In the late nineteenth century, low-income urban neighborhoods stood in stark contrast to the mansions-with their "handsome drives, statuary, and elegant fountains"-that were being built in the center of the city (Ibid., 118). In response to an increased concern for social problems, "dozens of women's clubs sprang up in the city" (Ibid., 121). This demonstrated that "members of the feminine sex were beginning to take an interest and play a more active role in community affairs" (Thornbrough 1956, 15).

Soon after her arrival in 1882, the members of the Indianapolis Free Kindergarten and Children's Aid Society offered Blaker the opportunity to supervise the organization of a free kindergarten program. The society sponsored the program in response to growing urban poverty. Preferring to work with the poor, she immediately resigned from the Hadley Roberts Academy. The ladies of the society assisted Eliza's efforts to organize the kindergartens by providing finances, furnishings, and clothing.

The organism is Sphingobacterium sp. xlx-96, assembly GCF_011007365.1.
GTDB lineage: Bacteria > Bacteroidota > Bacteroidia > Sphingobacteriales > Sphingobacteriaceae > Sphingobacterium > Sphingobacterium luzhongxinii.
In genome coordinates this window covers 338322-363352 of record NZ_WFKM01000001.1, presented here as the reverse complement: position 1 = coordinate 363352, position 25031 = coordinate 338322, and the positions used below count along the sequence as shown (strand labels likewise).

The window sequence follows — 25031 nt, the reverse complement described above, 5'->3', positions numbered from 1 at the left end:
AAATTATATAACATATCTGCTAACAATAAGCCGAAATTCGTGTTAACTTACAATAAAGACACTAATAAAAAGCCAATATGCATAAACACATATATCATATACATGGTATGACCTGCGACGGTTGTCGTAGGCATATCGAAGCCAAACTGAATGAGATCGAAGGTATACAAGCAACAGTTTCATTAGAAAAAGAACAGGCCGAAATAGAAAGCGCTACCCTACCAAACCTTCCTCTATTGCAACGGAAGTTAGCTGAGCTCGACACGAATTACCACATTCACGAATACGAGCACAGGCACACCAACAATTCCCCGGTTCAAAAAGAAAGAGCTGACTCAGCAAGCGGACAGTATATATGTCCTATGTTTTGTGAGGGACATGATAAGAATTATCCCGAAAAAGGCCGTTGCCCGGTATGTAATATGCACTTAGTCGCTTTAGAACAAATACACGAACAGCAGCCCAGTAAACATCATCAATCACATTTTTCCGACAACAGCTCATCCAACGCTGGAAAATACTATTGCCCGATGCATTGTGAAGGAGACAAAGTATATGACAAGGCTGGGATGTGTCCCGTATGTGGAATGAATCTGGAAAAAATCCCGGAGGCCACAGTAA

As a social reformer, Blaker envisioned a system of kindergartens that would serve poor families. She "believed in an equal education for all; therefore, race, color, or creed could not bar anyone from admittance to her school. No one was ever turned away" (Roberts 1982, 1). As the superintendent, she led the way in introducing new practices

by integrating the kindergarten with family life. She believed the "most important work of both teacher and parent was character training" and stated that the purpose of the kindergarten was "the education and moral training of the children of the poor" (Thornbrough 1956, iv, 18).

To this end, Blaker's philosophy of education combined training in habits and morals which promoted the development of an American identity (or "Americanization"). Consequently, the educational goals of the kindergarten were "the harmonious growth of both the body and soul; the present well being and happiness of the child, his preparation for home and school life and for future citizenship" (Ibid., 71). As a humanist, she "was sharply critical of traditional ideas concerning child training and discipline" (Ibid., 72). For Blaker, the classroom was a democracy where consideration and cooperation were the guiding ideals.